Our results constitute further studies concerning the locomotor activity. Although previous studies have demonstrated that amitriptyline and genistein do not affect locomotor activity in rodents, locomotor activity shall be assessed to distinguish antidepressants from psychostimulants to prevent false positive results [34]. Further investigations, for instance, measurement of corticosterone, pharmacokinetic studies, and toxicology assessments, are recommended for better understanding of the observed phenomenon.

5. Conclusions

In summary, the present study supports the hypothesis that genistein enhanced the antidepressant effect of amitriptyline in tail suspension test. These findings might be important in the development of new treatment strategies and in the medical practice. The synergistic effect could mean a higher response for those with treatment-resistant depression and reduces the magnitude of side effects with low dose of antidepressant drugs.

Conflict of Interests

The authors declare no competing interests.

References

  1. American Psychiatric Association, Diagnostic and Statistical Manual of Mental Disorders, (DSM-IV-R), American Psychiatric Association, Washington, DC, USA, 4th edition, 1994.
  2. Z. Rihmer and J. Angst, “Mood disorders: epidemiology,” in Kaplan & Sadock's Comprehensive Textbook of Psychiatric, B. J. Sadock and V. A. Sadocl, Eds., pp. 1576–1582, Lippincott Williams & Wilkins, Philadelphia, Pa, USA, 8th edition, 2005. View at Google Scholar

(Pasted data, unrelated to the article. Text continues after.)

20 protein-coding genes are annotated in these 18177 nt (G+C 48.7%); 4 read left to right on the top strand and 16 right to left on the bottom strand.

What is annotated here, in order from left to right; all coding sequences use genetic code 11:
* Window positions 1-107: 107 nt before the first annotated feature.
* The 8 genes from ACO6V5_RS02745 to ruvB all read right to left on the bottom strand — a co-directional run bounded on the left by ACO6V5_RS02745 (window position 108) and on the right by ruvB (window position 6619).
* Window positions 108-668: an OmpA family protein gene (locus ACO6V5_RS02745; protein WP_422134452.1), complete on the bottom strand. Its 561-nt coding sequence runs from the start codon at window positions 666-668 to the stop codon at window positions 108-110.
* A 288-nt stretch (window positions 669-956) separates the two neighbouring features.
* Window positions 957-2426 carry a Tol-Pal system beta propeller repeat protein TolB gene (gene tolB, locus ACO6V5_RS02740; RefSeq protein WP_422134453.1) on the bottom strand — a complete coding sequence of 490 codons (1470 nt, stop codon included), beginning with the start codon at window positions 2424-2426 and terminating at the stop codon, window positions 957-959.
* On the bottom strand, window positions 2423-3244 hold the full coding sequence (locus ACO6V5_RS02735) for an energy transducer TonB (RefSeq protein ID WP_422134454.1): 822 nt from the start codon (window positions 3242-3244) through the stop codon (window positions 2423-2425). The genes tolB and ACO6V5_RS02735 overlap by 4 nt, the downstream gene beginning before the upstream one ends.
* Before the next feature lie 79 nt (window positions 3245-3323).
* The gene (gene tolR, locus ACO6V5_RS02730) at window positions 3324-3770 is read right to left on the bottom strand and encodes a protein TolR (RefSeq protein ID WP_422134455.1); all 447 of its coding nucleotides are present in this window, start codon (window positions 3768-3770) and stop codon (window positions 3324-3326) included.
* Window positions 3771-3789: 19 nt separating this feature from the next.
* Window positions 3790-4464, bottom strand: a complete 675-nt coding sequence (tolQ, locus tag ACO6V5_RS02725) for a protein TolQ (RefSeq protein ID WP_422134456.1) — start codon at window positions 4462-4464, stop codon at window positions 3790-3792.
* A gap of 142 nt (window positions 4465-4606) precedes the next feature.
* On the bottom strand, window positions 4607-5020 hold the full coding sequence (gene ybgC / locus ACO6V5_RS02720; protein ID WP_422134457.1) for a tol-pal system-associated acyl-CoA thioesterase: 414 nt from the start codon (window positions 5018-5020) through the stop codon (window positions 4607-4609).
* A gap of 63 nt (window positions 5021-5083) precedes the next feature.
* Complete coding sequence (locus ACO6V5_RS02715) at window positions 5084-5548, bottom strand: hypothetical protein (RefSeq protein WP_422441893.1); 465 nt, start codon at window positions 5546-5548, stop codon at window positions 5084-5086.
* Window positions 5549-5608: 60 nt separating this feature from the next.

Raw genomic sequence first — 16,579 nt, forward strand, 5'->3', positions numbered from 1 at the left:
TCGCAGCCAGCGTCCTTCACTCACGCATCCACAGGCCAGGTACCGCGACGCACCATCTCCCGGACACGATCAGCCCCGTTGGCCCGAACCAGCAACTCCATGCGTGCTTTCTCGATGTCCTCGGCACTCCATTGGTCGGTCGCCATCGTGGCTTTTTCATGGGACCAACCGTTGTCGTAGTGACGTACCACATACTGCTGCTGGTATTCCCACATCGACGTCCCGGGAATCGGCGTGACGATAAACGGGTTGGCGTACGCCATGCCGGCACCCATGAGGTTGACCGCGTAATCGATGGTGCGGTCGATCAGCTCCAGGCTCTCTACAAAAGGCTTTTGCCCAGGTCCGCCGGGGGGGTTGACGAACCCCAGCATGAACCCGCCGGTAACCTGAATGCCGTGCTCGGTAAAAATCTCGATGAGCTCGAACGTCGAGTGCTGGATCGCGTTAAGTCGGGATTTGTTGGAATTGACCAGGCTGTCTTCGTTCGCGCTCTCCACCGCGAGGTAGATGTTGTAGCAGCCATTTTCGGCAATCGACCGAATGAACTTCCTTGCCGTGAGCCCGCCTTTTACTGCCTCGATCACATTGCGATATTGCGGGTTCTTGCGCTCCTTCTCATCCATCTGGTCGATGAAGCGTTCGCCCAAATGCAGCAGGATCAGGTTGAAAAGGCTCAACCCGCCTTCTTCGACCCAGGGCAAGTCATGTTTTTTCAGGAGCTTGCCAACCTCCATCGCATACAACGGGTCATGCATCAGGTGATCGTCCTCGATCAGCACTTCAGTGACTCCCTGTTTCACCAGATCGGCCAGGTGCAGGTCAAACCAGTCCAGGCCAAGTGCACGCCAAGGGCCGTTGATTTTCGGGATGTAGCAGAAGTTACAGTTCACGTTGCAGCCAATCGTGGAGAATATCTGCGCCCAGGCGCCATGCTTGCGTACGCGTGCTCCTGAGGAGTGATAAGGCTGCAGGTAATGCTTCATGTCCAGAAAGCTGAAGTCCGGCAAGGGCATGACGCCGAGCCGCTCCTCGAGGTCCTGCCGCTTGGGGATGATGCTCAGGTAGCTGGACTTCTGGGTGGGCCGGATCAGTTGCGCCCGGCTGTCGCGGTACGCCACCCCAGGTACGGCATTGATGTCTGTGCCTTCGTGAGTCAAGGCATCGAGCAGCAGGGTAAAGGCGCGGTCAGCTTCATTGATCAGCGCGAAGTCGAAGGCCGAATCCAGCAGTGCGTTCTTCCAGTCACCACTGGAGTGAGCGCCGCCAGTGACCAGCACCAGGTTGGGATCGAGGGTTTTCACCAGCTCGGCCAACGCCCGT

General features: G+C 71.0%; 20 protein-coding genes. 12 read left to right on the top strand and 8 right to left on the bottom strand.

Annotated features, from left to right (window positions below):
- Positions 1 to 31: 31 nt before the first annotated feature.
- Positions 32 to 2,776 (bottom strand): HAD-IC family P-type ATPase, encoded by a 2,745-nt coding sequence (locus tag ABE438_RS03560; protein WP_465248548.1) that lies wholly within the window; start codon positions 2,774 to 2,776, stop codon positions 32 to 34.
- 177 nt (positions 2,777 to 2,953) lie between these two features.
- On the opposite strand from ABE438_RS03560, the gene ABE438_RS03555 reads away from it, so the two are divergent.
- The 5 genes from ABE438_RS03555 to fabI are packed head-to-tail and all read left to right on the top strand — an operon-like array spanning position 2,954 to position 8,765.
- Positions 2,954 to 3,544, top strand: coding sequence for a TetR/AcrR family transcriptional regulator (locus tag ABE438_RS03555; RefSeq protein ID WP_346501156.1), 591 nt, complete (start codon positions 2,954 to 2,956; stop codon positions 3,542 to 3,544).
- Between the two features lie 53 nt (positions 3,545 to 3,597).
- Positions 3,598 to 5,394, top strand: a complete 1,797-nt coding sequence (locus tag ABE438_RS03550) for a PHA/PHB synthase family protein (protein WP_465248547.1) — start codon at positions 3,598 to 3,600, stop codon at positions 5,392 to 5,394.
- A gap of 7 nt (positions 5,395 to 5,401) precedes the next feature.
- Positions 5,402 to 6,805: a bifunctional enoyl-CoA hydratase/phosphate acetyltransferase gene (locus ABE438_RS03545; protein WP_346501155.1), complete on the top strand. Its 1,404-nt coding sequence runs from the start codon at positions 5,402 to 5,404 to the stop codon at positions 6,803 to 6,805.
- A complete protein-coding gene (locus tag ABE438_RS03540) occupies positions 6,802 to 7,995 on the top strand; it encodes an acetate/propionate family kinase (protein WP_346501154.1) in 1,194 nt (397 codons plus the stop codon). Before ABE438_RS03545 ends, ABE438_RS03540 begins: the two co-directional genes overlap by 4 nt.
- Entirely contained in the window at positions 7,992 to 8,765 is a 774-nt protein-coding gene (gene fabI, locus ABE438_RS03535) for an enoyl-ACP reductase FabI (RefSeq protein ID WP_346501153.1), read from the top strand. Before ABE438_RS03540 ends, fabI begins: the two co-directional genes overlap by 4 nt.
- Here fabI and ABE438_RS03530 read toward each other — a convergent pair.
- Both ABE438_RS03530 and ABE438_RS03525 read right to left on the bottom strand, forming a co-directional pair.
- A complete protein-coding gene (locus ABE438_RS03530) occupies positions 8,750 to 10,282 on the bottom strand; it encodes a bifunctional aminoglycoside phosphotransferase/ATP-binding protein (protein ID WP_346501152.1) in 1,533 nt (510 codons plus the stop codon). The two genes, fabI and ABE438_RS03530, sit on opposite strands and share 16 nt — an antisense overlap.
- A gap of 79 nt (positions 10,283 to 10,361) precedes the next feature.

3. M. J. Owens, W. N. Morgan, S. J. Plott, and C. B. Nemeroff, “Neurotransmitter receptor and transporter binding profile of antidepressants and their metabolites,” Journal of Pharmacology and Experimental Therapeutics, vol. 283, no. 3, pp. 1305–1322, 1997. View at Google Scholar · View at Scopus
  4. M. Atteritano, S. Mazzaferro, A. Bitto et al., “Genistein effects on quality of life and depression symptoms in osteopenic postmenopausal women: a 2-year randomized, double-blind, controlled study,” Osteoporosis International, vol. 25, no. 3, pp. 1123–1129, 2014. View at Publisher · View at Google Scholar · View at Scopus
  5. A. Kageyama, H. Sakakibara, W. Zhou et al., “Genistein regulated serotonergic activity in the hippocampus of ovariectomized rats under forced swimming stress,” Bioscience, Biotechnology, and Biochemistry, vol. 74, no. 10, pp. 2005–2010, 2010. View at Publisher · View at Google Scholar · View at Scopus
  6. V. Kalaiselvan, M. Kalaivani, A. Vijayakumar, K. Sureshkumar, and K. Venkateskumar, “Current knowledge and future direction of research on soy isoflavones as a therapeutic agents,” Pharmacognosy Reviews, vol. 4, no. 8, pp. 111–117, 2010. View at Publisher · View at Google Scholar · View at Scopus
  7. R. A. Dixon and D. Ferreira, “Genistein,” Phytochemistry, vol. 60, no. 3, pp. 205–211, 2002. View at Publisher · View at Google Scholar · View at Scopus
  8. S. K. Kulkarni, Handbook of Experimental Pharmacology, Vallabh Prakashan, New Delhi, India, 3rd edition, 2005.
  9. L. Steru, R. Chermat, B. Thierry, and P. Simon, “The tail suspension test: a new method for screening antidepressants in mice,” Psychopharmacology, vol. 85, no. 3, pp. 367–370, 1985. View at Publisher · View at Google Scholar · View at Scopus
  10. R. D. Porsolt, A. Bertin, and M. Jalfre, “Behavioral despair in mice: a primary screening test for antidepressants,” Archives Internationales de Pharmacodynamie et de Therapie, vol. 229, no. 2, pp. 327–336, 1977. View at Google Scholar · View at Scopus